We staked out our position across from the carpet at about 2:15 pm. The arrivals began at 3:00 pm. This year, I was there not to fawn over my favorite celebrities and scream their names, but rather because this was a world I would like to someday be a part of as a filmmaker and with it happening right across the street, I could not pass up the opportunity. In fact, I did not take a single picture and did not yell a single name (although I did return a wave from Leonardo Di Caprio because how could you not?). It soon became loud, and I mean very loud, and clear that some people were there for a reason that had nothing to do with seeing stars. Standing behind us were two men holding giant signs that said "ASK ME WHY YOU DESERVE HELL" and other variations. These are the people you usually see outside the Coliseum on game days. They began yelling at both the spectators and the arrivals, telling us we were all going to hell for worshiping celebrities instead of God. My friend and I stood by, extremely and increasingly uncomfortable because we are Christians, but don't believe in scaring people into following God. It pained us to see this false image of God being screamed at people. Do they really think their yelling is an effective way of getting people to convert?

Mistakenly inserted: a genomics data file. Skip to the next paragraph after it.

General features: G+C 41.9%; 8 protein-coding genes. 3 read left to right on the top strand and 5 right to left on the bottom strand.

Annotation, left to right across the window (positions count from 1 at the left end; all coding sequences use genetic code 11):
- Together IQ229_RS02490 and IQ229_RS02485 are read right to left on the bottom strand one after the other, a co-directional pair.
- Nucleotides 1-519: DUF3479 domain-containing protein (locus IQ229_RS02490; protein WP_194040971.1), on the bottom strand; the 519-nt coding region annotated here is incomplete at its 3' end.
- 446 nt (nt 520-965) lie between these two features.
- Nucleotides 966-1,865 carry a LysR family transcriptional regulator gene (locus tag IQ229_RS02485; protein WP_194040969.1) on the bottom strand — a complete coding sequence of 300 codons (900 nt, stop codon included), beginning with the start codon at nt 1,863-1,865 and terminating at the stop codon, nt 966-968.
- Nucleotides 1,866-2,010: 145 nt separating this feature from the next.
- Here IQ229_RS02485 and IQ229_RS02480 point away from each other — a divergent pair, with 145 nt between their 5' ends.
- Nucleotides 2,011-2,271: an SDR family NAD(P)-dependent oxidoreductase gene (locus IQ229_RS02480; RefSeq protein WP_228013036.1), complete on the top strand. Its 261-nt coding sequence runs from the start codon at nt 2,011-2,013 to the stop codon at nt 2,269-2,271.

Then I began feeling a little guilty for being there. Was I participating in the worshiping of celebrities who afterall, are only human like the rest of us? Why do we put these people up on a pedestal and what does it say about our culture that we praise celebrities more than people like Malala Yousafzai who are fearless heroes who stand up to evil and preach love? As an observer and admittedly sometimes participant in this phenomenon, attending red carpet events such as the SAG Awards reminds me of the power both celebrities and the medium of film and television has to influence people. That is why I want to work in this industry; to use the spotlight celebrities and films are placed in to inspire, uplift, and give hope. There is nothing wrong with admiring celebrities for their talent and many of them use their positions in the spotlight for good. However, as that barrier collapsed between myself and Julia Roberts two years ago, I am reminded that the barriers we construct between ourselves and celebrities are just that, human or societal constructions. We should not strive to be like the Julia Roberts and Margo Channings of the world, but rather like the Malalas (whose story makes for quite an entertaining film).